Monday through Friday of each week, the Norwegian Ice Service, a government agency within the Norwegian Meteorological Institute, tweets out rather dismal news about the state of the thawing Arctic.
But these tweets aren’t intended to be grim. They’re simply an objective account of the modern Arctic reality. Each morning, the agency puts the current sea ice cover over a large swath of ocean between Norway and the North Pole into an emotionless, historical perspective.
Take, for instance, a post from August 22, 2018:
This is the lowest area for this day of the year in our records dating back to 1967.
— Norway Ice Service (@Istjenesten) August 22, 2018
The happenings in this 600,000-square kilometer area monitored by the Ice Service are consistent with what’s occurring in the greater Arctic: Of the nearly 40 years of satellite records observed by the National Snow and Ice Data Center, each of the last 12 years have seen the 12 lowest ice extents on record.
“It’s certainly really enforcing that we are on a declining trend — and we can expect it to go lower,” Nick Hughes, head of the Norwegian Ice Service, said in an interview.
Arctic sea ice is now vanishingly at an accelerating rate. As more ice melts, there are significantly fewer bright, white surfaces to reflect the sun’s energy back into space. Instead, the ocean absorbs the heat, further boosting the warming over the expansive Arctic.
“Sea ice cover at the end of Arctic summers has dropped precipitously since the 1980s,” Yarrow Axford, a climate and Arctic scientist at Northwestern University, said over email. “It’s one of the most profound changes we’ve witnessed in terms of climate change so far.”
In the Norwegian corner of the Arctic, the Ice Service is in a particularly good position to put the present ice cover into a greater historical perspective.
This is the 2nd lowest area on record for this day of the year, only 2004 (133,892 sq km) was lower.
— Norway Ice Service (@Istjenesten) August 15, 2018
“We have about 50 years of records,” said Hughes. “We’re one of the first users of satellite imaging technology.”
But the Ice Service doesn’t just exist to send daily Twitter updates.
The agency came into being half a century ago to provide navigation support for Norwegian mariners on the high seas. Today, with less ice cover, more vessels are able to use the waters, which makes the Ice Service increasingly relevant.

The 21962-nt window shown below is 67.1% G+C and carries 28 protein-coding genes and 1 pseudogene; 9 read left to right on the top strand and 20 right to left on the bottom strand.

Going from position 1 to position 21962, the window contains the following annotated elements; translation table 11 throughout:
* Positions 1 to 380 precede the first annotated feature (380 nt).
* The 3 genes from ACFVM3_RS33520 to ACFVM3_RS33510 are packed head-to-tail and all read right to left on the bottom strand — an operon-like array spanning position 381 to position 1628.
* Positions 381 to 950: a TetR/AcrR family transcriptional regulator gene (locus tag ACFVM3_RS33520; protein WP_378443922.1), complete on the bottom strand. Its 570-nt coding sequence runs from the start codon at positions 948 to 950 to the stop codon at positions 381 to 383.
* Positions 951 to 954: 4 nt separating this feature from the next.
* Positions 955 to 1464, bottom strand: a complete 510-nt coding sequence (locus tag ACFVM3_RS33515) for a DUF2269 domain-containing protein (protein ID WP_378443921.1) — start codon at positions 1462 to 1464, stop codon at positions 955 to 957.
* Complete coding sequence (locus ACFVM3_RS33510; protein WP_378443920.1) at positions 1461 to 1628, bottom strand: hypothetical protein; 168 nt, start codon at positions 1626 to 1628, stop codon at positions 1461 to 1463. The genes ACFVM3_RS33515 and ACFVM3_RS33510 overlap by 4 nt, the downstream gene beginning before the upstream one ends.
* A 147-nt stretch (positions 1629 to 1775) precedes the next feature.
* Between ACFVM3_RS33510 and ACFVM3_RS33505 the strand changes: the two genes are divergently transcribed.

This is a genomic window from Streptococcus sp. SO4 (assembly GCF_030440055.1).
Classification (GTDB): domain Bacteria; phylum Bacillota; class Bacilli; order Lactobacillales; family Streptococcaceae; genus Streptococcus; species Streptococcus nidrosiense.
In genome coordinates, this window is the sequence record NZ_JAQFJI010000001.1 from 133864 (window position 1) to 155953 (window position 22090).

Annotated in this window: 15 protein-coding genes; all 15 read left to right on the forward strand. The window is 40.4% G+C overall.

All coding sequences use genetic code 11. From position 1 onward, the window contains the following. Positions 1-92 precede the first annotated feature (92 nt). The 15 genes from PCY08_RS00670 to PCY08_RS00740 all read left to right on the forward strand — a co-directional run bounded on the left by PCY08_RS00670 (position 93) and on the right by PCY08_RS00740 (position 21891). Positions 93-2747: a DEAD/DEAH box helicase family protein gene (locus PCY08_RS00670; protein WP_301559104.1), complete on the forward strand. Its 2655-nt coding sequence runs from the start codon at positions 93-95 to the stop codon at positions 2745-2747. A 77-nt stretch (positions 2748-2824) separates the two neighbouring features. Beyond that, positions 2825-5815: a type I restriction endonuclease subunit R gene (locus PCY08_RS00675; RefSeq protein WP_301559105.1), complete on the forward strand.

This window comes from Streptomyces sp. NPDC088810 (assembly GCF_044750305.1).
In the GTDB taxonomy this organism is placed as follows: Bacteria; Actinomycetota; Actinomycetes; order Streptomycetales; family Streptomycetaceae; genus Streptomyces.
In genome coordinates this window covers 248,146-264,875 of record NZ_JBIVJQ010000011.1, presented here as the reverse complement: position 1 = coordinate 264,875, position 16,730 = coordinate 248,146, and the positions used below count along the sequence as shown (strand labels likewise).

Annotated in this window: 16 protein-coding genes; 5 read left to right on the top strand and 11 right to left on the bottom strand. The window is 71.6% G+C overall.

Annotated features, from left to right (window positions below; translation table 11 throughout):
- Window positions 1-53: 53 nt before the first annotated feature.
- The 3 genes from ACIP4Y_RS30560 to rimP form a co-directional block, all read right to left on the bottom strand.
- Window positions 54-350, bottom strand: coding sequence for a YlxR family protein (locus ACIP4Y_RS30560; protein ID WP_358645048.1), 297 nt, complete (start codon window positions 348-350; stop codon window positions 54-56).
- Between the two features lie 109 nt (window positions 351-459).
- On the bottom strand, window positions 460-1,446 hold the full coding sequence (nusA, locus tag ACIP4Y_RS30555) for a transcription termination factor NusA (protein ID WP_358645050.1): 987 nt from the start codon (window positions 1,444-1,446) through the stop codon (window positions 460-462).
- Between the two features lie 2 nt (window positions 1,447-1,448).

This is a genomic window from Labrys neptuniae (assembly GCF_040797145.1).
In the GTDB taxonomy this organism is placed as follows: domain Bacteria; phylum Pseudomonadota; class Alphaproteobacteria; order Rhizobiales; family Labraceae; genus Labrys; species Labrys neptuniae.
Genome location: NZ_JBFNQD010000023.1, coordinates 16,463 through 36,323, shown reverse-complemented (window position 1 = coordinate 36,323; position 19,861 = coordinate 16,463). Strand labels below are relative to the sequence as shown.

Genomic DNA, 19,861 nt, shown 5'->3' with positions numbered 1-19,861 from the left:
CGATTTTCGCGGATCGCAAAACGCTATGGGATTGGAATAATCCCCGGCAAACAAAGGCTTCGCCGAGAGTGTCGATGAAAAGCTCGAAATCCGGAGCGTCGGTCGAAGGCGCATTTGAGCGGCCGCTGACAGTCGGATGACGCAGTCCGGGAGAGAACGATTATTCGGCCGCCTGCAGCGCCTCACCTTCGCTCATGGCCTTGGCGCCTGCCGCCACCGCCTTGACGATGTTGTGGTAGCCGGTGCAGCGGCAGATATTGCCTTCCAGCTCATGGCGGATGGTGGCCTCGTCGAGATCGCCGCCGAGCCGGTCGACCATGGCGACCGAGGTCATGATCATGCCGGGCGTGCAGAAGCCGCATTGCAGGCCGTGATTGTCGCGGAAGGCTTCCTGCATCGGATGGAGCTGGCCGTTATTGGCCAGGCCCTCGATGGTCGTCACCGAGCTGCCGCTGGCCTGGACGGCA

“There’s more hazards to be aware of,” said Hughes. “Even though there’s this decline in cover, there’s a need to stay vigilant for changing ice conditions.”
Hughes and his team, then, keep quite busy as all types of fishing, transportation, and natural gas vessels navigate through the precarious, frigid waters.
And this a primary reason why the daily tweets are so stark, emotionless, and similar. Lacking time to always type and send out the tweets, a bot — not a human — gathers the day’s ice updates, uses the prewritten text, and then sends it out to the account’s waiting followers.
The tweets actually arrive each morning in pairs: One with a stark statement, and the other with raw numbers illustrating just how many square kilometers below the historical average the ice presently sits.
For perspective, 1 square kilometer is about the same total area as 187 football fields. So the ice cover on August 23, 2018 was 19.6 million football fields below the historical average.
That sounds like a lot. And it sounds grim. But it’s reality.
“Unfortunately, grim is the state of change in the Arctic, and really globally at this point,” Twila Moon, a scientist at the National Snow and Ice Data Center, said in an interview. “We’ve fundamentally changed some of the dominant features of the surface of the Arctic.”
Naysayers might say that the Earth is billions of years old, and the Arctic has melted before. That’s true, said Moon, who researches long-term environmental changes. But the Arctic — like the world — is warming at an unprecedented rate.
“The Earth has seen much higher and lower temperatures, but they happened through very slowly moving processes,” said Moon. “We’ve created a system in which we’re really quickly creating carbon.”
The levels of carbon dioxide in Earth’s atmosphere are now the highest they’ve been in at least 800,000 years.
In last 100 years, these carbon dioxide numbers, following in tandem with the burning of ancient fuels, have skyrocketed.
Both the Norwegian seas and the greater Arctic may seem far-off. And for many of us, it’s thousands of miles away. But there’s a reason why scientists are watching it so intently.
“The Arctic is like a canary in a coal mine, and it’s warning us that our planet’s climate is undergoing a really profound change,” said Axford.
It’s a reality that’s difficult to ignore, as NASA and European Space Agency satellites now track the dwindling ice each day.
Accordingly, tweets from the Norway Ice Service will continue to arrive each morning, a bearer of straight, unfettered reality.
“It’s only once a day, so hopefully that’s not too much of a nuisance,” said Hughes.